When it comes to connecting restaurants and consumers, a lot of progress has been made in the past few years as local tech companies have built out online reviews, reservations, delivery, and loyalty systems. In many cities, with a few taps on a mobile device you can now order nearly any imaginable meal to your door within an hour, or research a place, look at the menu, and book a table.
Feastly wants to take this a step further, connecting you with a specific chef instead of a restaurant so that you can have a unique meal prepared for you and your party wherever you want to eat it. Think of it like Airbnb/Uber for meals — rather than having to open a physical restaurant (with all of the attendant costs and staffing), the service enables chefs to offer their skills to consumers and facilitate interaction around their food. Rather than in a set restaurant environment, meals can be offered in homes and other local spaces.
Street Fight recently caught up with Feastly’s co-founder Noah Karesh and advisor Lem Lloyd to talk about how the company is hoping to upend the way we think about eating at restaurants.
What was the inspiration behind starting Feastly?
Karesh: I was traveling to Guatemala with my girlfriend. When we travel, we like to eat as locally as possible, but strangely, we couldn’t find any Guatemalan food in Guatemala. We went on a search for local food, saw a young avocado seller, and asked him if he knew where we could find some. He looked up at us with this big smile on his face and said, “Yeah, my mom’s house.” We followed him to her house, and there she was, making this magical meal.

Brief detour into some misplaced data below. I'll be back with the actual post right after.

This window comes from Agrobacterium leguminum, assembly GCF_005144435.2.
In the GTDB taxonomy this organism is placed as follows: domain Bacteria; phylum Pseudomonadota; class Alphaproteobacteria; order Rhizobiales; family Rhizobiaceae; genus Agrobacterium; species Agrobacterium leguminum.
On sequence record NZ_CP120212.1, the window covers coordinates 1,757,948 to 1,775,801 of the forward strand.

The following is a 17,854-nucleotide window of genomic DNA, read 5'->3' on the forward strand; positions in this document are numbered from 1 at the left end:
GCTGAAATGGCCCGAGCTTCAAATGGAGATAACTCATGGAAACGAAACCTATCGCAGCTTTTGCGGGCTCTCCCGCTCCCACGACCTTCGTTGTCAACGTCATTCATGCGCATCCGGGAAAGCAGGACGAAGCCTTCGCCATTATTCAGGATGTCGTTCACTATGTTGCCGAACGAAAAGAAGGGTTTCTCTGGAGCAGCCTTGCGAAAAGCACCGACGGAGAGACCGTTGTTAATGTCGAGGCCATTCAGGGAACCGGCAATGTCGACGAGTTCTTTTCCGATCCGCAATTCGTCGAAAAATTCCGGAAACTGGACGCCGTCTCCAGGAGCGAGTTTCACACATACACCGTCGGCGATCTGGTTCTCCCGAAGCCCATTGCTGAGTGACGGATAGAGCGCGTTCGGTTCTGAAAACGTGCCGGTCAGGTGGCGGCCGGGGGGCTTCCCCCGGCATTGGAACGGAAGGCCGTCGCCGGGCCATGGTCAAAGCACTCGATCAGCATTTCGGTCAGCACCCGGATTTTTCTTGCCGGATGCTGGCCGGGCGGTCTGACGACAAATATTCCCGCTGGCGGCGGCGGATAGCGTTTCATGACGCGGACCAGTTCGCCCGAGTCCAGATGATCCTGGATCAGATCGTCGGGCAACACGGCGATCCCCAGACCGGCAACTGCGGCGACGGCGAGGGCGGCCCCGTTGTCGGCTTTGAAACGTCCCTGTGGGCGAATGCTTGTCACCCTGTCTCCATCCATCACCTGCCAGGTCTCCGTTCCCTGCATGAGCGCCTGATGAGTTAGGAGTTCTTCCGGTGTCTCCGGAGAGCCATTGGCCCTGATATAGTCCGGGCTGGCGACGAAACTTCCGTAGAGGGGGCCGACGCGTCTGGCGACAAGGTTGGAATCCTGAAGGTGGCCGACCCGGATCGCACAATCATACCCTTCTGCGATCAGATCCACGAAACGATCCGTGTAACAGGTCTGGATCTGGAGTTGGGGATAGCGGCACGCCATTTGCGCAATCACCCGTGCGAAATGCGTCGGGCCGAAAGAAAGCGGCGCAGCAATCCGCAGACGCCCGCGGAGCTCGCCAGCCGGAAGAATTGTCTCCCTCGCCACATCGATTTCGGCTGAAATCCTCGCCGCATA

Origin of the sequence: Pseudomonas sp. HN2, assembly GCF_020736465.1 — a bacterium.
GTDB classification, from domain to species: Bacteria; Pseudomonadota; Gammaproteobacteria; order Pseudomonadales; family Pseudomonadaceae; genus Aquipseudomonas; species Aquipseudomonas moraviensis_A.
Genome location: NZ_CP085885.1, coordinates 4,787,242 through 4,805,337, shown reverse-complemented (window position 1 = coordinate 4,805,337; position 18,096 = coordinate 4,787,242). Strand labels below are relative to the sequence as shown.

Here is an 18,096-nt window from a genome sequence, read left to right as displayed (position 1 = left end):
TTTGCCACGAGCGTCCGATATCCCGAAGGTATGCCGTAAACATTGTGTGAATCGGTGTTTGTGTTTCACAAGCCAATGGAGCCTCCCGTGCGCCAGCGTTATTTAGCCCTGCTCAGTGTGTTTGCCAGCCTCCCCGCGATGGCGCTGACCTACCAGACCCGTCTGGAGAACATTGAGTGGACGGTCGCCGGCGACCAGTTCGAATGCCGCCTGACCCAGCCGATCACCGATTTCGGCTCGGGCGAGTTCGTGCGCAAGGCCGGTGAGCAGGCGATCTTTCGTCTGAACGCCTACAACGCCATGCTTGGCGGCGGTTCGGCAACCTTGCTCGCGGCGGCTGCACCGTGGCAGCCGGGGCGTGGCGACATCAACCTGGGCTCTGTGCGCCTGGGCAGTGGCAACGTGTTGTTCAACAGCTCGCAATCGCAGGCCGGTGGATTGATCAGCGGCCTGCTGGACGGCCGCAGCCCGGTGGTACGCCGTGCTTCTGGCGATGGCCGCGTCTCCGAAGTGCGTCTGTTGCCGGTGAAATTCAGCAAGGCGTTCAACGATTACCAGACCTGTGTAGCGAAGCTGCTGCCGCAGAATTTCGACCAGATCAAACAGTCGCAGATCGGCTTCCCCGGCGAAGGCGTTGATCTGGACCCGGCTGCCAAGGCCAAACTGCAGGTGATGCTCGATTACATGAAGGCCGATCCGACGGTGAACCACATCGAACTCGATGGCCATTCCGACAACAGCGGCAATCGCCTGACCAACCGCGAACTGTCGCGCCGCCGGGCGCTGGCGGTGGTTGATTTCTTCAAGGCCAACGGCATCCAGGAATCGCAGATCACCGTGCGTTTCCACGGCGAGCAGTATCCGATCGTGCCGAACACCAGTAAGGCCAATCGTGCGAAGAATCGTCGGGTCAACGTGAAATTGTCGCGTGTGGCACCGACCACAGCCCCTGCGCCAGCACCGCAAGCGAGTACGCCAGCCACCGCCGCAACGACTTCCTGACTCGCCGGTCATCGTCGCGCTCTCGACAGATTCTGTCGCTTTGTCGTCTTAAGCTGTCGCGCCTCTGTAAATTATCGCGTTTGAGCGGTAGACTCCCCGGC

While we were there with her, I felt bad for everyone eating in touristy restaurants. Why was it so hard for us to find her? That was really the genesis of Feastly, and what we’ve built is a marketplace that allows any chef to serve meals wherever they want, whenever they want — whether it’s in their home, at a pop-up venue, or at another location. For diners, we’re trying to create the next global restaurant, where you can go and find all of these amazing professional chefs, meals from supper clubs, and home cooks.
Despite the massive number of food delivery companies, there’s also a market for not just minimizing the eating experience to a simple online transaction. When we consider tech in 2016, especially with food, we tend to think of companies that remove person-to-person interaction, and Feastly doesn’t do that. What are your thoughts about this pervasive narrative of tech taking people out of the equation for efficiency’s sake, when companies like yours exist?
Karesh: There are two sides of the food spectrum, utility and experience. A lot of what we eat during the day, especially during lunch: it’s utility. We need fuel. But food isn’t just fuel for your body; it’s experiential, too. We look at the dining room table as the original social network. How can we use technology to bring people together and bridge the gap between online and offline? We want to make it more meaningful than going to a place where you’re sitting very close to other people who are eating and having the same experience, but you’re not interacting with them. You overhear them, but you’re just trying to focus on your own conversation, as opposed to allowing for interaction.